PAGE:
Saturday, September 15, 2012

Back in the (Western) saddle

They did indeed let me go home last night.  I had planned on mostly relaxing on my couch today, but when Tim found a Western Sandpiper on the pier I couldn't not go after a bird that hasn't been seen in the county since the 90's.

Typically Western is one of the brighter peeps.  This one is a faded adult that's moulted its scapulars to winter gray but retains faded wings and a few black flecks along the flanks retained from breeding plumage.
While some Semipalmated sandpipers do have longish bills, I doubt any are quite as long as this birds.  No Semi has as nice a taper and droop.

A semi also won't have the flank flecks.  White-rumped could have that though it would have wings projecting past the tail, a reddish bill base and would lack the webbing of the toes that Western shares with Semi-palmated.
Dunlin would also lack the semi-palmations, would be a larger bird with an even heavier bill.  With the wings fully flared you can see a little rufous in the central scapulars even in the presumed winter plumage.

The bird mainly hung out with a flock of sanderlings that was moving back and forth between the beach and the piers.

This pic again ties my personal best 4 species in one frame at Tiscornia.  I think the last time I did it was with essentially the same species, just semi instead of Western

I'm now safely back on my couch where I should be able to stay for back to back football triple headers ... unless of course there's something requiring my attention at the pier.  Thanks to Tim for schlepping my scope (stupid 10 pound weight restriction). I was probably looking pretty pitiful shuffling along.

Friday, September 14, 2012

I don't need no stinkin appendix

This would be my inaugural blog from the hospital.  I only manged 2 hours at the lake watch yesterday, woke up feeling like crap but rallied with sotme tylenol and a nap and did get outfor a few hours at midday.  I don't honestly remember if we saw anything, one distant Bairds on the beach maybe.  I didn't get up for it.

Last night felt pain and pressure like I'd never felt before and bit the bullet and went into the hospital.  I don't get NFL network so was going to miss the Bears-Packers game; they do have it at the hospital.  Of course I was in surgery for the 2nd half, not that I missed much, but talk about an expensive ticket to watch a game.  Ah well.

I guess with still having the anesthesia meds and narcotics from yesterday in my system I'm not going to try to make this particularly cohesive.  And I guess I could really ID the stuff as anything and blame it on the drugs.  Tim's seen my ID skillz on no sleep; I could truly be impressive today. 

Anyway, a Philly V from Floral earlier this week

This Red-breasted Nuthatch actually tried to land on my back while I was standing still trying to photograph hummingbirds in the jewelweed with limited success.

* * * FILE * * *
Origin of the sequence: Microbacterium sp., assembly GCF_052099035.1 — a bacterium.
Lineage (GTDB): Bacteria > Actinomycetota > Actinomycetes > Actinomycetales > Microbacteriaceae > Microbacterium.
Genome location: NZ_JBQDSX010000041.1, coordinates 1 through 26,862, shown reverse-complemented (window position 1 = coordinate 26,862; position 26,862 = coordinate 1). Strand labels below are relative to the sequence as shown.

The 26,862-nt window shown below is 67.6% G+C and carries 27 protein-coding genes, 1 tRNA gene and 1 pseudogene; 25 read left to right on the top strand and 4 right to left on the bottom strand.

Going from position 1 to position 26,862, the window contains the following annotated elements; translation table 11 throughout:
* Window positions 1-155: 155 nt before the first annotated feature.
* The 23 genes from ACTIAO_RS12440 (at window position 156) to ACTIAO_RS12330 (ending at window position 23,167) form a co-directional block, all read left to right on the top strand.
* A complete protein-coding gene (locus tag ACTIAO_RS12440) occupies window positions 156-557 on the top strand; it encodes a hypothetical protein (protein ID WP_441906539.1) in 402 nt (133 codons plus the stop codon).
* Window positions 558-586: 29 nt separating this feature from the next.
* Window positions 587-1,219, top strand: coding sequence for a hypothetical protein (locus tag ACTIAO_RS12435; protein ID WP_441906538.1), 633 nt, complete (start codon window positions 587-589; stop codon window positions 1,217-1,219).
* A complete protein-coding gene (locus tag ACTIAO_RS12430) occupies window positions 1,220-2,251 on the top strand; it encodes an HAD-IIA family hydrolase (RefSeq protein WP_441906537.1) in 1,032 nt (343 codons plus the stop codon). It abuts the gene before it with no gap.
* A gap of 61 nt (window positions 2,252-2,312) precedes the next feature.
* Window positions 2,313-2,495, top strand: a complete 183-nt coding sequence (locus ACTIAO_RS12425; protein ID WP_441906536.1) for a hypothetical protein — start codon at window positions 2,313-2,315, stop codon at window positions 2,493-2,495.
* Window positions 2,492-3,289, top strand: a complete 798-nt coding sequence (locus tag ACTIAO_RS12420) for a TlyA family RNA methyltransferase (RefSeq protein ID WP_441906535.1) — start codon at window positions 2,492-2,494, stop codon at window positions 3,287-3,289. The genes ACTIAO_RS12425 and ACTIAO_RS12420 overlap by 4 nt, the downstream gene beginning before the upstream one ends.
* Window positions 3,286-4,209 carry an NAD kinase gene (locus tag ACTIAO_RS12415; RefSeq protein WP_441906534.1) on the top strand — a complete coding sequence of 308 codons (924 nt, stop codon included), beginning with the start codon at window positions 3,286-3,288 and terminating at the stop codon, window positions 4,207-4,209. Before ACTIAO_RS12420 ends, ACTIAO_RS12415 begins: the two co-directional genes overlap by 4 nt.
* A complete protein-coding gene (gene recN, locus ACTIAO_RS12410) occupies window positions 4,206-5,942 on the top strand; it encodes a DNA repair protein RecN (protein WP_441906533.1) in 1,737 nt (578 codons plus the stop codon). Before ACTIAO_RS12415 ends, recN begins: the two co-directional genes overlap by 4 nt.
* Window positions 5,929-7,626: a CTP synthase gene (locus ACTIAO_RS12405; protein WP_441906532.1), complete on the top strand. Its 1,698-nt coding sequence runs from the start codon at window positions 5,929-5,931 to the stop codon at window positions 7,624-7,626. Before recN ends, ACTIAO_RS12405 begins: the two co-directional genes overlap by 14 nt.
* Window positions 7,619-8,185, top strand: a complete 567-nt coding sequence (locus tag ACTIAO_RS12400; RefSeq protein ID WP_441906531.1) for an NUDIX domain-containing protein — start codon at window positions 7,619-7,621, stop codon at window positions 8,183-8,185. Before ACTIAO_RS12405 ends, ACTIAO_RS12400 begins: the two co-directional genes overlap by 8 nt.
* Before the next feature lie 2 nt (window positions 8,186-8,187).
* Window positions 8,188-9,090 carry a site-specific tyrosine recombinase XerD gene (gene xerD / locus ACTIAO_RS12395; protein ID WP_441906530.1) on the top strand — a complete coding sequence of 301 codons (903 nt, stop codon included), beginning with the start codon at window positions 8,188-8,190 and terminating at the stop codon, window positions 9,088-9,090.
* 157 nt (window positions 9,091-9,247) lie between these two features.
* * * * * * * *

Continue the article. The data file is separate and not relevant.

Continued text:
Odes are winding down.  This would appear to be an Autumn Meadowhawk based on limited black streaking along the side, some black about the top of the end of the tail.  It was definitely smaller than the average  Ruby Meadowhawk (a few of which are still out).  It also has pale legs and different claspers (hamules?)

Finally a couple skippers, there's been loads of Fiery, European (I think), as well as some Duskies and Indigowings and Checkered-Skippers
Anyway, hopefully my white count comes down this afternoon and they let me go home, keep your fingers crossed.

Thursday, September 6, 2012

Happy 10th, Gull-nasty

The dark-mantled pseudo-kelp hybrid made its annual return to the Lake Michigan shoreline this morning.  It' been an adult since at least 2006 meaning it's at least 10 years old.

Nothing else has its honking bill, rattlesnake-like triangular head and long, long grey-green legs.
As usual it's molting its primaries. Here's the bird in 2011, 2010, 2009 and before.  Last year I emailed Steve Cardiff, one of the LSU researchers who studied the Chandeleur islands Herring-Kelp hybrids.  He said it wasn't one.

I actually have had a ton of good yearbirds in the 2 weeks or so  thanks to considerably expanded UTSJ counts.  A couple different Parasitic Jaegers, Long-tailed Jaeger, Eared Grebe, Whimbrel, Hudsonian Godwit, and Little Gull have all flown past, though most well past photo range.  This Little Gull came close, however it was on top of us before I picked it up and it quickly ducked into the Sun.
Tim immediately started chumming with bread but it never came back.  The closest we came was this young Bonapartes.
It actually has a Black-headed Gull like bit of color at the base of the bill.

For the first few hours today it was super calm.  Tim pointed out the spring peeper like noises in the background which were hundreds of Swainson's thrushes making their way inland high overhead.  As it was pretty calm birds weren't really falling out on the pier though their simple numbers were enough that there was a steady trickle of Palms down the pier.  We had double digit warbler species numbers in the park though the overwhelming majority were Palms.
A Sedge Wren popped out and then took refuge on the escape ladder on the pier's edge before flying off into the grass.
Tiscornia is really the only place I see these birds since they don't ever really seem to tee up for me on their breeding roadsides.